> the performance hit, which I find a bit unfortunate but I
> trust the authors of the language to have assessed the
> data correctly before making this decision).
They should have looked at how C# does it.
C# has value types which are stack based with no virtual functions.

Quote from http://www.codeproject.com/KB/mcpp/value_types.aspx
Value types implicitly inherit from System.ValueType, and their use is encouraged for types that act like primitive data types, types that are small, types that do not inherit from, or are inherited by, other data types, and types that are not frequently passes as parameters (this would cause a lot of memory allocation and copying). Value types can inherit from managed interfaces, and can override virtual methods defined therein.

Cameron Purdy

Posts: 186
Nickname: cpurdy
Registered: Dec, 2004

Re: Why? Language Archaeology ... and Metaprogramming Posted: Jun 30, 2009 5:50 PM
Reply to this message Reply
Cedric,

While I expected such an obvious response, I did not expect it from you ;-) .. I'm not referring to a theoretical application of Turing completeness, and you knew that!

The early cfront did little more than syntax substitution. C++ was arguably nothing more than syntactic sugar on top of C. Alt-E, Find, Replace, "class", "struct", Alt-A.

It was translation, not compilation or emulation or interpretation.

In retrospect, it is little more than the difference between an assembler (C) and a macro-assembler (C++). The macro-assembler bigots were always making fun of stupid C programmers ("hey, high level C programmer, if this stuff is too hard for you, maybe you should go get a business degree" ;-), and always fond of how much better they were than assembly programmers ("hey, look at my IF macro!").

Peace,

Cameron Purdy | Oracle Coherence
http://coherence.oracle.com/

Juancarlo Añez

Posts: 12
Nickname: juanco
Registered: Aug, 2003

Re: Why? Language Archaeology ... and Metaprogramming Posted: Jul 1, 2009 4:45 AM
Reply to this message Reply
No. There *are* design flaws in C++.

The worst one was to keep the code inclusion paradigm module usage, more so when the generics libraries were created.

Still C++ was *the* language that allowed us to learn about OO during the 90's, specially how things should not be done.

Nemanja Trifunovic

Posts: 172
Nickname: ntrif
Registered: Jun, 2004

Re: Why? Language Archaeology ... and Metaprogramming Posted: Jul 1, 2009 9:24 AM
Reply to this message Reply
> C++ was arguably nothing more than syntactic sugar on top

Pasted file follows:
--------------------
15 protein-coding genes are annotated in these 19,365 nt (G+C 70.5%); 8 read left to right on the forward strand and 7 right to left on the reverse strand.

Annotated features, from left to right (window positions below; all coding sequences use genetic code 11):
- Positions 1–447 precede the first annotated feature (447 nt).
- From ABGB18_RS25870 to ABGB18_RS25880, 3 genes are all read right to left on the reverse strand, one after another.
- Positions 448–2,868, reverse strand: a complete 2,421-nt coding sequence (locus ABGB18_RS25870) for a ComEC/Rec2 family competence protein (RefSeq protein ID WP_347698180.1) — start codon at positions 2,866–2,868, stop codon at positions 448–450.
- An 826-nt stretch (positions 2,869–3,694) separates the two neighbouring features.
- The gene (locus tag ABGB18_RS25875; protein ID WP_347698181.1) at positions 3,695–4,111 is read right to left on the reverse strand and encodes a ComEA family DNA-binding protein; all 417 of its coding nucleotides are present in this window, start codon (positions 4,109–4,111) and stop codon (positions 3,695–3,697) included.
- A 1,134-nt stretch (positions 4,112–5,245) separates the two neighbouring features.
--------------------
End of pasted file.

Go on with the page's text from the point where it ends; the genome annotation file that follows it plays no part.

> of C. Alt-E, Find, Replace, "class", "struct", Alt-A.
>

It really bothers me when smart and knowledgable people write things like this without taking effort to do a basic check of the facts. Please read this paper, or at least the chapter on Cfront: http://www.research.att.com/~bs/hopl2.pdf

A paragraph from that paper:
"
The most unusual – for its time – aspect of Cfront was that it generated C code. This has
caused no end of confusion. Cfront generated C because I needed extreme portability for an initial
implementation and I considered C the most portable assembler around. I could easily have
generated some internal back−e nd format or assembler from Cfront, but that was not what my
users needed. No assembler or compiler back−e nd served more than maybe a quarter of my user
community and there was no way that I could produce the, say, six backends needed to serve just
90% of that community. In response to this need, I concluded that using C as a common input
format to a large number of code generators was the only reasonable choice. The strategy of
building a compiler as a C generator has later become quite popular so that languages such as
Ada, CLOS, Eiffel, Modula− 3, and Smalltalk have been implemented that way. I got a high
degree of portability at a modest cost in compile time overhead. Over the years I have measured
this overhead on various systems and found it to be between 25% and 100% of the ‘‘necessary’’
parts of a compilation.
Please note that the C compiler is used as a code generator only. Any error message from the
C compiler reflects an error in the C compiler or in Cfront, but not in the C++ source text. Every
syntactic and semantic error is in principle caught by Cfront, the C++ compiler front−e nd. I stress
this because there has been a long history of confusion about what Cfront was/is. It has been
called a preprocessor because it generates C, and for people in the C community (and elsewhere)
that has been taken as proof that Cfront was a rather simple program – something like a macro
preprocessor. People have thus ‘‘deduced’’ (wrongly) that a line−f or−l ine translation from C++ to
C is possible, that symbolic debugging at the C++ level is impossible when Cfront is used, that
code generated by Cfront must be inferior to code generated by ‘‘real compilers,’’ that C++
wasn’t a ‘‘real language,’’ etc. Naturally, I have found such unfounded claims most annoying –
especially when they were leveled as criticisms of the C++ language. There are now several C++
compilers that use Cfront together with local code generators without going through a C front
end. To the user, the only obvious difference is faster compile times.
"

jens odborg

Posts: 2
Nickname: jho
Registered: Oct, 2005

Re: Why? Language Archaeology ... and Metaprogramming Posted: Jul 1, 2009 10:00 AM
Reply to this message Reply
boost.org have a true named parameter passing simulation library (don't remember the exact lib name though)

jens odborg

Posts: 2
Nickname: jho
Registered: Oct, 2005

Re: Why? Language Archaeology ... and Metaprogramming Posted: Jul 1, 2009 10:05 AM
Reply to this message Reply
As far as I remember Java allow types, fields and functions of the same name, so 'new' is required to distinct between function and constructor calls.